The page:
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Marine Plastic Debris, Our Whales, Our Water and What We Can Do About It


Throughout the world, marine species from whales to the smallest organisms are being harmed by the ingestion of or entanglement in marine plastic debris, Billions of bits, chunks and pieces of plastic have traveled climate powered ocean paths and having escaped that circuit, amassed into loose confederations or gyres corralled by the surrounding currents. Every day additional human generated trash joins to become part of the North Pacific Gyre or another gyre in a different sea. Some of the plastic kills the animal that mistakes it for food. Much smaller particles dangerously become part of the food chain. Researchers and volunteers around the world are also finding all sorts and ages of plastics washed ashore, “plastic sand” beaches and evidence that metabolized plastics threaten the ultimate consumer. Similarly, staggering amounts of plastic are now affecting the wild species we love to see in Puget Sound as was evidenced by the recent dead whale that washed up near Seattle.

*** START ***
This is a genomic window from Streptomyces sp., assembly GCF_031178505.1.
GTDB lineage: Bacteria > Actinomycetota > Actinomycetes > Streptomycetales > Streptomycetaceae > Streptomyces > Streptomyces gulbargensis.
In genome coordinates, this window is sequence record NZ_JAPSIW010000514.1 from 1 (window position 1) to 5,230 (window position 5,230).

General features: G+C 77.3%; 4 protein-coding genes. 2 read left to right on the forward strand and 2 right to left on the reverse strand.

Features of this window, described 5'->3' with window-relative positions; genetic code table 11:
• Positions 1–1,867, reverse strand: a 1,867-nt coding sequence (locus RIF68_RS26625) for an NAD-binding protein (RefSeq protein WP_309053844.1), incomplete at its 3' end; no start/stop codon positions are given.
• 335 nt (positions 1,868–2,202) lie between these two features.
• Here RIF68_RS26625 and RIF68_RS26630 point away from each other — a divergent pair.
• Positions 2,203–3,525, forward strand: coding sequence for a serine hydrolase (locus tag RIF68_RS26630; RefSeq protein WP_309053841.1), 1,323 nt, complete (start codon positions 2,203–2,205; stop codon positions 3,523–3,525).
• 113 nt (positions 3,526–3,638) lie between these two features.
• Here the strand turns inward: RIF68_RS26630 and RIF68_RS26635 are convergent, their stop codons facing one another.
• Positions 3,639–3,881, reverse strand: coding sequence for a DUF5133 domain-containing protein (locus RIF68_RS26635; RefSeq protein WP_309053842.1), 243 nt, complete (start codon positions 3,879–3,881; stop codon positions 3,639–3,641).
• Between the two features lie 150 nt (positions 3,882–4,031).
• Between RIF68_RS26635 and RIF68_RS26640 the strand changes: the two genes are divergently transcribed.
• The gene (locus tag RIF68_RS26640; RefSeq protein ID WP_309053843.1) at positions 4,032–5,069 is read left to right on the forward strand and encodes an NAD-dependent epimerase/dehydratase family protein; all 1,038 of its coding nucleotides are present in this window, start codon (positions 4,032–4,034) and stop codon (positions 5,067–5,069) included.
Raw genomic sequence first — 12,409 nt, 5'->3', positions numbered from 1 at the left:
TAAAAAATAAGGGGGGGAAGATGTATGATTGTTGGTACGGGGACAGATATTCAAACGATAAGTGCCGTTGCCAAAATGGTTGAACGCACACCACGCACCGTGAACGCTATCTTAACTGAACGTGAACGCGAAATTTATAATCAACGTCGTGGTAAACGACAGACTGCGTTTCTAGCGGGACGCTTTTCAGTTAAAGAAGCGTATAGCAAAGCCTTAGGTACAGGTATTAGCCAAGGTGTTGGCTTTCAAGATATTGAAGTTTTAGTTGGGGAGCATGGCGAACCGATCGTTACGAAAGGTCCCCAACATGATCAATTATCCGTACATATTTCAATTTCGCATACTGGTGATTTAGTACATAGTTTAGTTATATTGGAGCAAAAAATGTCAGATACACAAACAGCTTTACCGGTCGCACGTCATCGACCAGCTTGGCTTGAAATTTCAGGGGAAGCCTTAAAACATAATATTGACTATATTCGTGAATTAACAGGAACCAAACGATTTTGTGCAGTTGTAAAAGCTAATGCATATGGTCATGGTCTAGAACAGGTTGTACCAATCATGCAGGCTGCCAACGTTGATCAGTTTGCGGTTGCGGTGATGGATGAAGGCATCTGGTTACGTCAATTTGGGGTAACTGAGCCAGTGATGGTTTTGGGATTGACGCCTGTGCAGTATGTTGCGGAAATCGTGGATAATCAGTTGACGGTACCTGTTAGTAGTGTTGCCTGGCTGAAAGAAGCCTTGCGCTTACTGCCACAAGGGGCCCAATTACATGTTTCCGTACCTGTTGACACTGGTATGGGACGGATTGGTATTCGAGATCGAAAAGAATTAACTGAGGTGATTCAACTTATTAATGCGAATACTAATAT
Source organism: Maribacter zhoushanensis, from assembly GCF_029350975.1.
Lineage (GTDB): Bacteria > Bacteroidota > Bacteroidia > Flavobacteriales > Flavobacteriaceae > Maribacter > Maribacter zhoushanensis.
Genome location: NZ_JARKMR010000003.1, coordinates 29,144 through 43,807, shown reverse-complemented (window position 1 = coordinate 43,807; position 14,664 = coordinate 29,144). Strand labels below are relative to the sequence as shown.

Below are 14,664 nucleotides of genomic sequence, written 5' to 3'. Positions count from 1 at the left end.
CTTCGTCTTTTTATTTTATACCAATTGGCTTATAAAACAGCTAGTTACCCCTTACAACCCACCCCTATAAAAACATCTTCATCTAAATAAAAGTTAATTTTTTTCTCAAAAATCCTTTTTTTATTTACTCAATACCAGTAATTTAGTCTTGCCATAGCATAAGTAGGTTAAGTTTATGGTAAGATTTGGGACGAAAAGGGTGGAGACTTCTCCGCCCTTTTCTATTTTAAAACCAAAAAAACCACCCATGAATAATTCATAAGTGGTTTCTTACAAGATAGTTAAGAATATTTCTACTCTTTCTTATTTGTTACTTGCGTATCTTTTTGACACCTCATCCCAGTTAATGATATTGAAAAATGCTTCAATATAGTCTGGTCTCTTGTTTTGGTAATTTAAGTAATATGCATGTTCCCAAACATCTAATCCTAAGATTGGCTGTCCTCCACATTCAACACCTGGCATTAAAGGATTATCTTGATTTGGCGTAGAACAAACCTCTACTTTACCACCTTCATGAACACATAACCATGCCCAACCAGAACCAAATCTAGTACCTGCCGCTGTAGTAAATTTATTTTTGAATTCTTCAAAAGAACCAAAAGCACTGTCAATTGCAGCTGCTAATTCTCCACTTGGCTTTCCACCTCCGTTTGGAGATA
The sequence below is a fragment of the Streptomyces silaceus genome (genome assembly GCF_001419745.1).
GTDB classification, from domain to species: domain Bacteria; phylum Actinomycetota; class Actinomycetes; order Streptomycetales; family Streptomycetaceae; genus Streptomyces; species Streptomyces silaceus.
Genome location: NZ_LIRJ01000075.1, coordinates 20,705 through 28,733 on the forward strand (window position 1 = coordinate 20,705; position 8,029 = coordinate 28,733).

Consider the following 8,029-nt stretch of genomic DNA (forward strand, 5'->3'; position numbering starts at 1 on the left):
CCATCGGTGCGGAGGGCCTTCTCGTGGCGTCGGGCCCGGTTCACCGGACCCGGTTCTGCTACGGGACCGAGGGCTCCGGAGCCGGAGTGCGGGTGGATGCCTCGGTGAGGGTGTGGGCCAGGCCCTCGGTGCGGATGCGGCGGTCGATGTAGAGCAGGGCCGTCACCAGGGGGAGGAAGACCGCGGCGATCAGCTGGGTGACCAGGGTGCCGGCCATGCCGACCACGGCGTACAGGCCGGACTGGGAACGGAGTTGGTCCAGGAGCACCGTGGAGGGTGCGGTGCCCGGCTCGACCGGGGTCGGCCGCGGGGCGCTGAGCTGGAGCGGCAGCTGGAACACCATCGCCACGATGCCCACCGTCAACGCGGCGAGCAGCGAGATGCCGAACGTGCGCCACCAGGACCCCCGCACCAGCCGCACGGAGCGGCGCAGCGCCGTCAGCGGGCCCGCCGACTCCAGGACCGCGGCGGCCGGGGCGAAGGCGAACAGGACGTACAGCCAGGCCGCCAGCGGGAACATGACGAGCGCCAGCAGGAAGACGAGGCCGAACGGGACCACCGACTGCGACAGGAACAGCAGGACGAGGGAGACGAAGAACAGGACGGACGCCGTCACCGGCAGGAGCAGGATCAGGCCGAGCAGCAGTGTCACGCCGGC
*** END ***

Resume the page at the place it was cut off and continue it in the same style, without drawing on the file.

The South Sound Group recently hosted an event in Olympia featuring Captain Charles Moore, the founder of the Argalita Foundation who in 1997 found the “Great Pacific Garbage Patch” called the Pacific Gyre. Captain Moore has become the world’s most recognized and respected marine plastic debris expert. At a hearing in PierceCounty and speaking in Olympia, Moore warned Washington decision makers of the environmental damage caused by allowing the shellfish industry to place up to 120,000 pieces of plastic nets, bands and PVC tubes per acre for intertidal geoduck operations in Puget Sound.

The Sierra Club is working with Captain Moore to raise awareness on these issues. Often we feel helpless as we read a headline and wish we could do something. In this case, you can take action that will make a difference. Yes, it is inconvenient but… stop using plastic sacks, support banning plastic bags in our stores and encourage the use of biodegradable containers. Eliminate buying bottled water (that in many cases is just expensive tap water). When possible, make purchases from your local vendors and let stores know that you don’t wish to continue buying products that have been shipped from overseas covered in all of that plastic packaging. Willingly acquire plastic only when it can be kept out of the environment and landfills and you need the permanence and durability it offers.

Want to get involved? We’d love to have your help! Contact our South Sound Sierra Club group at info.southsoundsierra@gmail.com.